Can a person be so heavenly minded as to be of no earthly good?
Oliver Wendell Holmes Sr. is credited with saying, "Some people are so heavenly minded that they are no earthly good." He was making an observation that some Christians were so distracted by their religion, focusing their attention on finer points of theology, awaiting the next life, that they no longer engaged in this life or in bringing good to this world. Johnny Cash popularized the saying in his song "No Earthly Good" (Album: The Rambler 1977) where he criticized religious people for not sharing the blessing and good news they had found. These men were pointing out a temptation of religious folk that has been present since biblical times, and the Bible warns against the attitudes and behaviors they criticized.
Indeed, it is possible to be so distracted with seemingly pious endeavors as to be of no earthly good. But being truly heavenly minded, loving God, and devoting oneself to His service will actually lead to seeking the earthly good of those around you. Let us explain.
In the sense that "heavenly minded" speaks of religiosity or self-righteous piety, it is certainly of no earthly good, nor is it of eternal good. Pharisees of Jesus' day would piously set aside so much of their money as an offering that there remained insufficient funds to care for their aging parents. In Mark 7:6–13 He explained that this practice did not please God because God had commanded them to "Honor your father and your mother" and by this practice "you no longer permit him to do anything for his father or mother, thus making void the word of God by your tradition that you have handed down" (Mark 7:10, 12–13). In being religiously minded, these men neglected the earthly need of their family members.
Another way in which Jesus warned against this mindset was in the parable of the Good Samaritan found in Luke 10:30–37. He told a story of a Jew who was attacked by robbers and left half dead on the side of the road. First a priest came along. One might expect that a man who works in the presence of God would surely stop to help, but he passed by without aiding the injured man. Then a Levite who also works in the temple came along and passed by without helping. Presumably, the men were too busy with temple duties to take the time necessary to aid this man in need. Or perhaps the priest and Levite were concerned with ceremonial cleanliness. "But a Samaritan, as he journeyed, came to where he was, and when he saw him, he had compassion. He went to him and bound up his wounds, pouring on oil and wine. Then he set him on his own animal and brought him to an inn and took care of him" (Luke 10:33–34). It was the man without a religious title who brought about the physical good of which the injured man was in need. The Samaritan saw the need, felt compassion, and acted in the other man's best interest to bring about his physical good in this world. In reference to the Samaritan's choice to help the man along the side of the road, Jesus told His followers, "You go, and do likewise" (Luke 10:37).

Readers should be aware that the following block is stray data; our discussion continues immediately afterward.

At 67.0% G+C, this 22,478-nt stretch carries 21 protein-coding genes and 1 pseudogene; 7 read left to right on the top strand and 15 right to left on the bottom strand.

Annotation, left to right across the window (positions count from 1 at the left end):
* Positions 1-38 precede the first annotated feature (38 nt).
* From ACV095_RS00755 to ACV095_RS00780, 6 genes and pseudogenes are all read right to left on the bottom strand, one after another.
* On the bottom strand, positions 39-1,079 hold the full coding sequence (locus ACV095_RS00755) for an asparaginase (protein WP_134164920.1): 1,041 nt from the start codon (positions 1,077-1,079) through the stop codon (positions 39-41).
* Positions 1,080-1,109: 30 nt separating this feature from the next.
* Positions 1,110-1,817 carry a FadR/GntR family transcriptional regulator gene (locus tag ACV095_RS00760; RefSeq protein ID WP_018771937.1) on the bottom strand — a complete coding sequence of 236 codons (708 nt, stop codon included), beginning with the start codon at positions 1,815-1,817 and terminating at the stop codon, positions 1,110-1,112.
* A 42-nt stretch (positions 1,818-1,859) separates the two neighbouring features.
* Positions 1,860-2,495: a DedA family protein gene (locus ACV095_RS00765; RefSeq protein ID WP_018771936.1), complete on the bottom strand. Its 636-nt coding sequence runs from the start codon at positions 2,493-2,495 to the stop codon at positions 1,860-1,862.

James linked heavenly-mindedness and the importance of being of earthly good in his letter to the church. He wrote, "If a brother or sister is poorly clothed and lacking in daily food, and one of you says to them, 'Go in peace, be warmed and filled,' without giving them the things needed for the body, what good is that? So also faith by itself, if it does not have works, is dead" (James 2:15–17). He made the claim that true faith is exemplified in caring for people's physical needs in this world. He also wrote that, "Religion that is pure and undefiled before God the Father is this: to visit orphans and widows in their affliction, and to keep oneself unstained from the world" (James 1:27). Meeting the physical needs of those who are suffering is part of what Christians are called to do.
Similarly, John wrote to believers, "But if anyone has the world's goods and sees his brother in need, yet closes his heart against him, how does God's love abide in him? Little children, let us not love in word or talk but in deed and in truth" (1 John 3:17–18). John showed that loving God would result in helping others by our actions using the "world's goods" (material possessions).